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OSLO - When Norwegian ferry captain Jon Olsen asked the young policeman to cover his gun so as not to upset children on an island summer camp last July, he could hardly have expected that within minutes the officer would turn into a mass murderer.
Olsen told Anders Behring Breivik's trial on Thursday how Breivik, wearing a police uniform, had obliged and covered the gun in a plastic bag, saying he was just there to protect the camp after a terrorist attack on Oslo hours earlier.
Olsen even helped Breivik with his bags on arrival at the island of Utoeya, only to watch him unwrap the gun and shoot Olsen's girlfriend Monica point-blank, starting a killing spree that claimed the lives of 69 people, most of them teenage campers.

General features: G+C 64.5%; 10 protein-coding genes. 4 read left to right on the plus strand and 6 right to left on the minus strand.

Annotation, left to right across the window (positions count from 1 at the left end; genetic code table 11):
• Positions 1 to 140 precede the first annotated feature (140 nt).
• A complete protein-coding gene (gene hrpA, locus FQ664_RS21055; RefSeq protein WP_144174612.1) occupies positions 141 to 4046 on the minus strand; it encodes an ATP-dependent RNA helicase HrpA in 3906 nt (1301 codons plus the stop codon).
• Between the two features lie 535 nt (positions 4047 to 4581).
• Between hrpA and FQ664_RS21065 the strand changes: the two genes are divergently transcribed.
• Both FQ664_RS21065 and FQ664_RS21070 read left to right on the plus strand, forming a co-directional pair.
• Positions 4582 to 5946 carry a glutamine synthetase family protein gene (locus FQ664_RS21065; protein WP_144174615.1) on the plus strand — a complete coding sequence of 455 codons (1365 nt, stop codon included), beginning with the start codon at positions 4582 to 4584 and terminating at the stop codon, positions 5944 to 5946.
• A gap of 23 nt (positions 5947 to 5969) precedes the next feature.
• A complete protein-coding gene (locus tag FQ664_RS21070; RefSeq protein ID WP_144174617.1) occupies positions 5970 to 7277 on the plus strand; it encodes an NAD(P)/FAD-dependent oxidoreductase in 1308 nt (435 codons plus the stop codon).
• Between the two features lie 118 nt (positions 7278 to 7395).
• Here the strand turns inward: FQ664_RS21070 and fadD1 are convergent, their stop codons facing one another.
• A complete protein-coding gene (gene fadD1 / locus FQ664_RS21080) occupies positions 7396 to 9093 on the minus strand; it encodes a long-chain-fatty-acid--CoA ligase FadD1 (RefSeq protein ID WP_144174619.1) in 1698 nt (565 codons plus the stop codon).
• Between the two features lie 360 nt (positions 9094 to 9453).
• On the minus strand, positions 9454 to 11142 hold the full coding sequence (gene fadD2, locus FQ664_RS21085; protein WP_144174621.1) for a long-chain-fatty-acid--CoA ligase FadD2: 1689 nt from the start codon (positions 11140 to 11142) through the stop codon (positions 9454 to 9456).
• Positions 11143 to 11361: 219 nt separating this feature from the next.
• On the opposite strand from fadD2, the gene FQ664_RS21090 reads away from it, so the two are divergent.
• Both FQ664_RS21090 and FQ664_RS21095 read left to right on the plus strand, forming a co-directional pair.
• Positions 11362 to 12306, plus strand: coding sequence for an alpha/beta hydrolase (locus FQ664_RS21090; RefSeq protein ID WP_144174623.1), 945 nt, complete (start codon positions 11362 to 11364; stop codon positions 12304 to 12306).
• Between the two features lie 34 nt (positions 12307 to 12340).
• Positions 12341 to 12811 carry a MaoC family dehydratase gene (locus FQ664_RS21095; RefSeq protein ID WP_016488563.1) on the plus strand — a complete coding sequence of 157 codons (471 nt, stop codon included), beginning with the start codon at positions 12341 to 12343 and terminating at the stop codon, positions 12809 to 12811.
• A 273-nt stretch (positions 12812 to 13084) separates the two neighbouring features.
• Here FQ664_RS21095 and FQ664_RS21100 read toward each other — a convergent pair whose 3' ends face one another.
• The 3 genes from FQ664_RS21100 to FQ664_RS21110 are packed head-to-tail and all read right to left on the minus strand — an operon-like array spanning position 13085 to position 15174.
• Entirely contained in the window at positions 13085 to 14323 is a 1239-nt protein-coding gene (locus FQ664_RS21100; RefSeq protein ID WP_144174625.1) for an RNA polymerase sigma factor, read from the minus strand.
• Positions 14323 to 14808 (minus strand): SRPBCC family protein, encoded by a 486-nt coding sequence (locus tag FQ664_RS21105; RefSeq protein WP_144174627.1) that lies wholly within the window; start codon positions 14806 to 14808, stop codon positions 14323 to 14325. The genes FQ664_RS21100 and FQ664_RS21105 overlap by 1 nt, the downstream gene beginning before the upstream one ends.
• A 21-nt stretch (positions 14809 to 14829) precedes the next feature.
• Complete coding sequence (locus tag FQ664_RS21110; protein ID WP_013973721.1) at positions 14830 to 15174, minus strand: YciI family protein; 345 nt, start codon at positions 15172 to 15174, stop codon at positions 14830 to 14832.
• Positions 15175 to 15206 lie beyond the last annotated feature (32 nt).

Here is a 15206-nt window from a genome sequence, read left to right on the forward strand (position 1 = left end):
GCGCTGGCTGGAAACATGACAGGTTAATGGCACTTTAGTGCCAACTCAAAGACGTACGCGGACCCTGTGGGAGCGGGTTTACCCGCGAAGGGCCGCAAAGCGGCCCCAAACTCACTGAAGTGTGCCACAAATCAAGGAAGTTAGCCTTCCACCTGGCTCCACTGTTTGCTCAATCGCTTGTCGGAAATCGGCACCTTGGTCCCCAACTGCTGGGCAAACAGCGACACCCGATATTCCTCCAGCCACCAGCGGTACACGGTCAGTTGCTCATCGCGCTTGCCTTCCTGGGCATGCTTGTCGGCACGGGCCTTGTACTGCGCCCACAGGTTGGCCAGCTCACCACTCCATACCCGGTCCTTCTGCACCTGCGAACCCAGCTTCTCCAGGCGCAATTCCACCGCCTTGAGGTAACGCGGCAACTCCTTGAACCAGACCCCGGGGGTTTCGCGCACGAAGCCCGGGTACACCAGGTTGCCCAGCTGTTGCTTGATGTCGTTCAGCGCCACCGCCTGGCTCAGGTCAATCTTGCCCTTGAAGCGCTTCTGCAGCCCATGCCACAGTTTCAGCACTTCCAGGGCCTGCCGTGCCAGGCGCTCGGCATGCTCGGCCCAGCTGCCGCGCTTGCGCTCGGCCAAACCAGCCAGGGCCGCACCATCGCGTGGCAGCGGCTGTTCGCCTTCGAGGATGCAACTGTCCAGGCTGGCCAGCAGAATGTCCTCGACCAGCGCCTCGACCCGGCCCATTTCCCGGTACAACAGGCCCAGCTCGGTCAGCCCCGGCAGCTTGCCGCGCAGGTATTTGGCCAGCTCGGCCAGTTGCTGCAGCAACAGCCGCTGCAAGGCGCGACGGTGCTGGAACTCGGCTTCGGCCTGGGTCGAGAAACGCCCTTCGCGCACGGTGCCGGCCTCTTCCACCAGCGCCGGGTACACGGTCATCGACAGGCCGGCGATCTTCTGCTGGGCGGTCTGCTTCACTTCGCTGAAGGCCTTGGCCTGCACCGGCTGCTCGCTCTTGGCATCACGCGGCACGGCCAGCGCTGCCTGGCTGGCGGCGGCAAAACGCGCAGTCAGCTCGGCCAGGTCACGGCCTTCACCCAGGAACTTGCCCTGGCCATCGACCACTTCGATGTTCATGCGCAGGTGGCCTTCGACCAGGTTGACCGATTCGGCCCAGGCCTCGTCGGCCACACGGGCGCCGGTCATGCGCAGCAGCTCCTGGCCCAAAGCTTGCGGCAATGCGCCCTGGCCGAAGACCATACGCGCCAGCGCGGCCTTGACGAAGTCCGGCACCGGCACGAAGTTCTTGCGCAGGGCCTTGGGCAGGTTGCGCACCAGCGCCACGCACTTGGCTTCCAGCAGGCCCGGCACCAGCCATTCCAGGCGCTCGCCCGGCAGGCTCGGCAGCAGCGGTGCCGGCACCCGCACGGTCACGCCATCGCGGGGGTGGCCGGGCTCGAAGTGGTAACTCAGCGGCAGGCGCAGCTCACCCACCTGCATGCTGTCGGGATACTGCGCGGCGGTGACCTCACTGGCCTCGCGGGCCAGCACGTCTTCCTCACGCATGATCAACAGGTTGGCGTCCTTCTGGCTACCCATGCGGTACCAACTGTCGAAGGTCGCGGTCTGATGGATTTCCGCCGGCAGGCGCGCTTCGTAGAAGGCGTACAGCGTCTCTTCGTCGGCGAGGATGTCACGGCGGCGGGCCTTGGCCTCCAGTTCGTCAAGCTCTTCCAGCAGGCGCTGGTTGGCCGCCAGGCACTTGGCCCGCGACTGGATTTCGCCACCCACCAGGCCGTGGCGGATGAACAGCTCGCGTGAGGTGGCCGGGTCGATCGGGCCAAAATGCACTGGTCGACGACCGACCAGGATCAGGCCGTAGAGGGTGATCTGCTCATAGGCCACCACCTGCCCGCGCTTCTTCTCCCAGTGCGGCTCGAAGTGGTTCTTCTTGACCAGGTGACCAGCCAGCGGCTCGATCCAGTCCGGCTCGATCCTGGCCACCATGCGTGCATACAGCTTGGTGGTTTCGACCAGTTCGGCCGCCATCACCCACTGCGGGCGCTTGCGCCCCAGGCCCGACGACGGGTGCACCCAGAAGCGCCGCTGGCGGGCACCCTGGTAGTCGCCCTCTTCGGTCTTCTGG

Standing about 10 meters away, Olsen fled for his life into the woods before making his way back to the boat to ferry a handful of people back to the lakeshore. They lay down flat in the boat in fear that Breivik would fire at them.
Breivik, who says his teenage victims were fair game because they were politically active, listened impassively to Olsen's account in a courtroom specially built for the trial, now in the third of its expected 10 weeks.
Breivik has admitted the killings but denies criminal responsibility, saying was defending Norwegian ethnic purity from Muslim immigration and the multiculturalism promoted by the Labour party.